The Beach and the Power of Calm

Today I treated myself to another walk on the beach. It was a bit cold, but sunny, without wind, which is rare. There must have been some wind active further out on the sea though, because the waves rolling in were quite high – much to the pleasure of a lot of surfers who did not seem to mind the cold at all.

As it was a normal weekday morning there were not so many people on the beach, just some solitary walkers with their dogs, a few couples and even fewer mothers with small children in rubber boots who tried to play tag with the waves. The surfers were all out in the water, from the distance they looked like seals in their wetsuits.

I walked for a while, looking at nothing special, just feeling the warmth of the sun on my back. When I finally turned around to head back I walked a bit closer to the water line. The tide was low, so low that first I thought it must be at its lowest. But when I stopped and watched the coming and going of the waves I realised the water level was still sinking. There were a lot of fresh sea shells lying around, and of course I started picking some of them up. I never leave the beach with not at least one or two special ones, or an oddly shaped stone. I kept on looking, saw the water flowing out of the little sand pools, trying to get back to the sea. Now and then one of the bigger waves refilled them a bit, but all in all the beach was growing bigger. You could actually see the sand getting drier where the water had left. It did not glisten so much in the sun anymore, growing darker and softer looking.

I stood and watched and felt calm. Where all attempts to meditate regularly fail, sea and sand easily succeeded. I stopped thinking, I merely observed. I was.

 

 

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Thoughts on (Happy) Birthdays

Isn’t it strange how the perception of one’s birthday changes over the years?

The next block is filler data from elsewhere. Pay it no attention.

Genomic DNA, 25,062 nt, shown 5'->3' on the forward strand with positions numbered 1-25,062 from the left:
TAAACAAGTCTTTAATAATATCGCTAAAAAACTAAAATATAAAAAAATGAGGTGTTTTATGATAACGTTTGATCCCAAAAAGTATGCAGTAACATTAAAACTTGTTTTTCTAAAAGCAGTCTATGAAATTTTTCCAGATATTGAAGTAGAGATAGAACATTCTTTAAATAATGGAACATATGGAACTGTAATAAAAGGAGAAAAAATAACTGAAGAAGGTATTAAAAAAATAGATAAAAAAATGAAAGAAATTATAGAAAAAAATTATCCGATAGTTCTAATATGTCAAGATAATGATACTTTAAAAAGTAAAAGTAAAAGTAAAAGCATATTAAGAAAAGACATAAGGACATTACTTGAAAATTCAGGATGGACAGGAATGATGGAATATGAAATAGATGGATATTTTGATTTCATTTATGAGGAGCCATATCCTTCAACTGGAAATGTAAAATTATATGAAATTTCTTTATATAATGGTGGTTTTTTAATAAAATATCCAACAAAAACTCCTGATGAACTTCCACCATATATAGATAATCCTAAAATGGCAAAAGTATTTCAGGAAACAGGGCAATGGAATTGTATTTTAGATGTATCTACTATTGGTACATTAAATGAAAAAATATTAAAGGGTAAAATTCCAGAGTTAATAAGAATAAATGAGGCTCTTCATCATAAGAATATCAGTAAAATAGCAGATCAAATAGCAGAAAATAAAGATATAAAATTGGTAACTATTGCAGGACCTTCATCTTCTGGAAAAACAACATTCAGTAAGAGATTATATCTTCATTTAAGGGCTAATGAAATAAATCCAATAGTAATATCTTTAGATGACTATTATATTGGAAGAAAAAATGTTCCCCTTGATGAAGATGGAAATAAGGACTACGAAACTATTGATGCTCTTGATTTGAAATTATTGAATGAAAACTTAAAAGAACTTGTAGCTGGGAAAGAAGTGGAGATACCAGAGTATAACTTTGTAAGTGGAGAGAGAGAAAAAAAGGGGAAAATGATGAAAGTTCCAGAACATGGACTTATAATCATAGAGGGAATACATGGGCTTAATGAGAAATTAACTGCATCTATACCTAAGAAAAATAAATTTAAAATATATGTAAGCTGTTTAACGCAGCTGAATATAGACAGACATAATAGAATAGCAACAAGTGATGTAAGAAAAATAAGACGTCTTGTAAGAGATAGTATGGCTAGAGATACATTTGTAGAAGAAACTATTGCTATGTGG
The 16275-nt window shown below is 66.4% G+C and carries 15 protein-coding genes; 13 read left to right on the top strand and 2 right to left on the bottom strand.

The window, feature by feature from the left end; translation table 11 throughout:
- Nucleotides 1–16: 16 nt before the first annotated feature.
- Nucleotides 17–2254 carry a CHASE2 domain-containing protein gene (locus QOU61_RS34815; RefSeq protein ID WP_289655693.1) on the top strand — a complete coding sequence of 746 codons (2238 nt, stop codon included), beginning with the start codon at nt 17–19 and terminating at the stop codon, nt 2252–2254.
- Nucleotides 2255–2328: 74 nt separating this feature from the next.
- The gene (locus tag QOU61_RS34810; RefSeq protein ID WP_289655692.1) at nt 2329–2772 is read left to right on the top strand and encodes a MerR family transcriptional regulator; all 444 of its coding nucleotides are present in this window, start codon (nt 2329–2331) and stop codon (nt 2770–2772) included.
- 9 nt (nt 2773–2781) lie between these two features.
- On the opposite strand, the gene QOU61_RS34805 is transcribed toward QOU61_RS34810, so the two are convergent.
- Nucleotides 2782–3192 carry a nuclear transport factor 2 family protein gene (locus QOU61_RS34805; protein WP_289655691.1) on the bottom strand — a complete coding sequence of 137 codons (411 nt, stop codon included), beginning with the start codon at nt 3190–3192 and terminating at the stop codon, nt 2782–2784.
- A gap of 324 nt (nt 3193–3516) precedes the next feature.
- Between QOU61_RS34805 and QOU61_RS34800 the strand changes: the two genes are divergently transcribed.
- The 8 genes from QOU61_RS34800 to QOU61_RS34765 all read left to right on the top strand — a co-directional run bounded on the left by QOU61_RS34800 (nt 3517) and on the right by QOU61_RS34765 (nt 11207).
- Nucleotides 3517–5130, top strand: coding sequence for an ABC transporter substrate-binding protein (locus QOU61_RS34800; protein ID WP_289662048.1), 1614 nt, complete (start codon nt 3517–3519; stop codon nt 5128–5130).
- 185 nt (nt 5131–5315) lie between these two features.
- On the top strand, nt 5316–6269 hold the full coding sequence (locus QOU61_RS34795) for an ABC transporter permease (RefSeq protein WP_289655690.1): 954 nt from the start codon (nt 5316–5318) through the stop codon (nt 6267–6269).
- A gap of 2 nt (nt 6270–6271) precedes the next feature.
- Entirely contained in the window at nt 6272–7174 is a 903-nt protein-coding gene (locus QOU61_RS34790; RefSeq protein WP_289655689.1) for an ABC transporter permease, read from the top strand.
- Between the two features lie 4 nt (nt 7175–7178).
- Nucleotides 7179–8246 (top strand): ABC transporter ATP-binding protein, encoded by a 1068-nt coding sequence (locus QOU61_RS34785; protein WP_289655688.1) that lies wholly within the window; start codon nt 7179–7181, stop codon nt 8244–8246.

Look at my little one: He has been waiting for his birthday ever since his older brother had his (three months). He has been planning his perfect day with a perfect cake (rainbow cake!) and presents and pizza and a party (a few days later). When the day came, he seemed to absorb all of it with an intensity only children have. He loved every minute of it. Loved his cake and his presents and bringing muffins to school to share with his class mates. He loved the attention he got at school. He would shout “It’s my birthday!” across the street to a neighbour. He prepared the party bags with care (thinking a lot about which coloured pencil to put into which bag, according to the colour preferences of his friends) and even made some for friends he could not invite (lack of space). His birthday was really the day. And he is so proud of being one year older now.

Now look at me: My birthday is shortly after his, and in a way I had been looking forward to it too. Not to officially being one year older (although it really is only one day…at a time), but to having a “special day”. Or a day to feel special. At the same time I felt a bit like this was a childish emotion. My mother said a few years ago that “birthdays do not matter so much any more as you get older” – that being meant as a sort of consolation for a birthday that was sucked up by dirty diapers and toddler’s needs. It did not make me fell any better though. Officially I agreed with her, laughing away any birthday ambitions, but secretly I thought: “But why can’t I have a special day anymore? Just because I am a mum myself now?”

Time has passed and now my kids are old enough to not only love their own birthdays but to want to make it a special day for me too. So little one made me a book with drawings and a story he wrote for me. And older one asked me what I would like to have as a present. Husband got me a cake and they all helped me eating it. They gave me a “morning off” so I could take my bike, ride to the beach and have a solitary walk there.

It was windy, almost stormy, but sunny. A friend of mine once said the North Sea was actually no proper sea since it was not blue but grey and muddy. On my birthday morning however it was looking rather  pretty – if not dazzling blue, it was at least blueish streaked with grey, with dramatic waves with foamy crests. The sky was blue, the sun was shining and the wind blew whisks of sand over the beach. I put the hood of my coat over my head (I foolishly had left my cosy hat at home, forgetting the rule that the wind always blows twice as hard at the beach as in our street), and for a while I just stood there and looked at the waves in front of me and at the thoughts in my head. I think I subconsciously sorted out life, universe and everything there on the beach, leaving me quite content and calm.

The rest of the day was partly birthday-ish and partly “normal”. Special things kept coming up. Ordering fancy food for dinner. Husband taking care of the bedtime rituals and the dishes.

In the evening both my sons asked me if I had a happy birthday. They really wanted to know, wanted to make sure I enjoyed “my” day as much as they had theirs.

And I did. I truly did.

Thank you family, for making me feel special.